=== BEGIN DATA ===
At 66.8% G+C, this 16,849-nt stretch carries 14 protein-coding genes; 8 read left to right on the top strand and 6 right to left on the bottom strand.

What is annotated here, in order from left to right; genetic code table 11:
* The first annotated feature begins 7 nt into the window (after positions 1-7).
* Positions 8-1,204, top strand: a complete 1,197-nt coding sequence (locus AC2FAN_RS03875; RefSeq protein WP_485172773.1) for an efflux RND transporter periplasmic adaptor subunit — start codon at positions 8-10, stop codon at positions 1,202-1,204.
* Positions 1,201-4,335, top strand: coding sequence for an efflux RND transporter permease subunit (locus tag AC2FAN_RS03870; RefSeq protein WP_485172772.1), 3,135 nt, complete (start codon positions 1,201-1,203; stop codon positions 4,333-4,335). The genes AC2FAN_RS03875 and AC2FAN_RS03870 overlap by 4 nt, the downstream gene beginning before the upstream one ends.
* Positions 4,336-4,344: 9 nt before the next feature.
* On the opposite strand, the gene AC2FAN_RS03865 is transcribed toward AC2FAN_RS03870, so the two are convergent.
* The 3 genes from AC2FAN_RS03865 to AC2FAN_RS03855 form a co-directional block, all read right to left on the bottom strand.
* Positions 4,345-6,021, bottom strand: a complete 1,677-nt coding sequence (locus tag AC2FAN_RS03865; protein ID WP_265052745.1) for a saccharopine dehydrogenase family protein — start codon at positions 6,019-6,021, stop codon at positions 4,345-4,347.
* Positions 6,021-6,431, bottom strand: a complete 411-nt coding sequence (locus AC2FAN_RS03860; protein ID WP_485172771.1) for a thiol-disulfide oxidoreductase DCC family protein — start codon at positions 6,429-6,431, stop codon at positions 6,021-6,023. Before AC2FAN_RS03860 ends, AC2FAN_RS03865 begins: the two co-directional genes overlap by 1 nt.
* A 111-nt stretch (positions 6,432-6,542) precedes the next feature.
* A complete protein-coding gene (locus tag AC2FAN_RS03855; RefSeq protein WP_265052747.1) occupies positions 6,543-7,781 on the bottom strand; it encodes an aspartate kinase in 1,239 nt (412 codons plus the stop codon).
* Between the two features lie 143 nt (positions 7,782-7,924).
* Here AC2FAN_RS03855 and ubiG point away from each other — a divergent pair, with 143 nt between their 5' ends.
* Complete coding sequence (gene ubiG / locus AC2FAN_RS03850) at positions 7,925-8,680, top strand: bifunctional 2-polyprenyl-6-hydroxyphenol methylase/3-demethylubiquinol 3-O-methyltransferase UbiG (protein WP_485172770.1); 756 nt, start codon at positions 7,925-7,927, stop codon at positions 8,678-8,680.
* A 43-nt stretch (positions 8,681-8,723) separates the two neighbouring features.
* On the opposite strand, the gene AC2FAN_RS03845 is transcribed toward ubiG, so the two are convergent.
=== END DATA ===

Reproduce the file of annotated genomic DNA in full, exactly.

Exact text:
At 66.8% G+C, this 16,849-nt stretch carries 14 protein-coding genes; 8 read left to right on the top strand and 6 right to left on the bottom strand.

What is annotated here, in order from left to right; genetic code table 11:
* The first annotated feature begins 7 nt into the window (after positions 1-7).
* Positions 8-1,204, top strand: a complete 1,197-nt coding sequence (locus AC2FAN_RS03875; RefSeq protein WP_485172773.1) for an efflux RND transporter periplasmic adaptor subunit — start codon at positions 8-10, stop codon at positions 1,202-1,204.
* Positions 1,201-4,335, top strand: coding sequence for an efflux RND transporter permease subunit (locus tag AC2FAN_RS03870; RefSeq protein WP_485172772.1), 3,135 nt, complete (start codon positions 1,201-1,203; stop codon positions 4,333-4,335). The genes AC2FAN_RS03875 and AC2FAN_RS03870 overlap by 4 nt, the downstream gene beginning before the upstream one ends.
* Positions 4,336-4,344: 9 nt before the next feature.
* On the opposite strand, the gene AC2FAN_RS03865 is transcribed toward AC2FAN_RS03870, so the two are convergent.
* The 3 genes from AC2FAN_RS03865 to AC2FAN_RS03855 form a co-directional block, all read right to left on the bottom strand.
* Positions 4,345-6,021, bottom strand: a complete 1,677-nt coding sequence (locus tag AC2FAN_RS03865; protein ID WP_265052745.1) for a saccharopine dehydrogenase family protein — start codon at positions 6,019-6,021, stop codon at positions 4,345-4,347.
* Positions 6,021-6,431, bottom strand: a complete 411-nt coding sequence (locus AC2FAN_RS03860; protein ID WP_485172771.1) for a thiol-disulfide oxidoreductase DCC family protein — start codon at positions 6,429-6,431, stop codon at positions 6,021-6,023. Before AC2FAN_RS03860 ends, AC2FAN_RS03865 begins: the two co-directional genes overlap by 1 nt.
* A 111-nt stretch (positions 6,432-6,542) precedes the next feature.
* A complete protein-coding gene (locus tag AC2FAN_RS03855; RefSeq protein WP_265052747.1) occupies positions 6,543-7,781 on the bottom strand; it encodes an aspartate kinase in 1,239 nt (412 codons plus the stop codon).
* Between the two features lie 143 nt (positions 7,782-7,924).
* Here AC2FAN_RS03855 and ubiG point away from each other — a divergent pair, with 143 nt between their 5' ends.
* Complete coding sequence (gene ubiG / locus AC2FAN_RS03850) at positions 7,925-8,680, top strand: bifunctional 2-polyprenyl-6-hydroxyphenol methylase/3-demethylubiquinol 3-O-methyltransferase UbiG (protein WP_485172770.1); 756 nt, start codon at positions 7,925-7,927, stop codon at positions 8,678-8,680.
* A 43-nt stretch (positions 8,681-8,723) separates the two neighbouring features.
* On the opposite strand, the gene AC2FAN_RS03845 is transcribed toward ubiG, so the two are convergent.